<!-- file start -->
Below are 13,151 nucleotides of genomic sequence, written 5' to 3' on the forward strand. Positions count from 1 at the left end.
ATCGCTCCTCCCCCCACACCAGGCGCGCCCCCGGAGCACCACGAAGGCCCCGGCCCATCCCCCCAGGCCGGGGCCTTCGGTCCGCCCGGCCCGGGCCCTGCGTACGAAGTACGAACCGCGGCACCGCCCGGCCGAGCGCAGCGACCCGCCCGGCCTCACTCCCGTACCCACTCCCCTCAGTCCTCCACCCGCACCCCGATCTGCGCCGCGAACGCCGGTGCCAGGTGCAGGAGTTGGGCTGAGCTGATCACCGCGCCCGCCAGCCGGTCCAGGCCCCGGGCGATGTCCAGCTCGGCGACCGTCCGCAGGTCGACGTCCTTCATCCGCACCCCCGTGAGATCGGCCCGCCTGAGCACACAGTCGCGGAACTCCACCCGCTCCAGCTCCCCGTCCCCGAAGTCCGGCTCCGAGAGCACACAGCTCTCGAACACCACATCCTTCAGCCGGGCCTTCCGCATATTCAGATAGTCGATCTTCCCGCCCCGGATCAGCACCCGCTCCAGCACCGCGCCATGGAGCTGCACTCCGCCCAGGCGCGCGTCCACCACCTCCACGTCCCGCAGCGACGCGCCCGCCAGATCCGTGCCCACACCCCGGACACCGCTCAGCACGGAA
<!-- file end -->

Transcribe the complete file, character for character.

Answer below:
Below are 13,151 nucleotides of genomic sequence, written 5' to 3' on the forward strand. Positions count from 1 at the left end.
ATCGCTCCTCCCCCCACACCAGGCGCGCCCCCGGAGCACCACGAAGGCCCCGGCCCATCCCCCCAGGCCGGGGCCTTCGGTCCGCCCGGCCCGGGCCCTGCGTACGAAGTACGAACCGCGGCACCGCCCGGCCGAGCGCAGCGACCCGCCCGGCCTCACTCCCGTACCCACTCCCCTCAGTCCTCCACCCGCACCCCGATCTGCGCCGCGAACGCCGGTGCCAGGTGCAGGAGTTGGGCTGAGCTGATCACCGCGCCCGCCAGCCGGTCCAGGCCCCGGGCGATGTCCAGCTCGGCGACCGTCCGCAGGTCGACGTCCTTCATCCGCACCCCCGTGAGATCGGCCCGCCTGAGCACACAGTCGCGGAACTCCACCCGCTCCAGCTCCCCGTCCCCGAAGTCCGGCTCCGAGAGCACACAGCTCTCGAACACCACATCCTTCAGCCGGGCCTTCCGCATATTCAGATAGTCGATCTTCCCGCCCCGGATCAGCACCCGCTCCAGCACCGCGCCATGGAGCTGCACTCCGCCCAGGCGCGCGTCCACCACCTCCACGTCCCGCAGCGACGCGCCCGCCAGATCCGTGCCCACACCCCGGACACCGCTCAGCACGGAA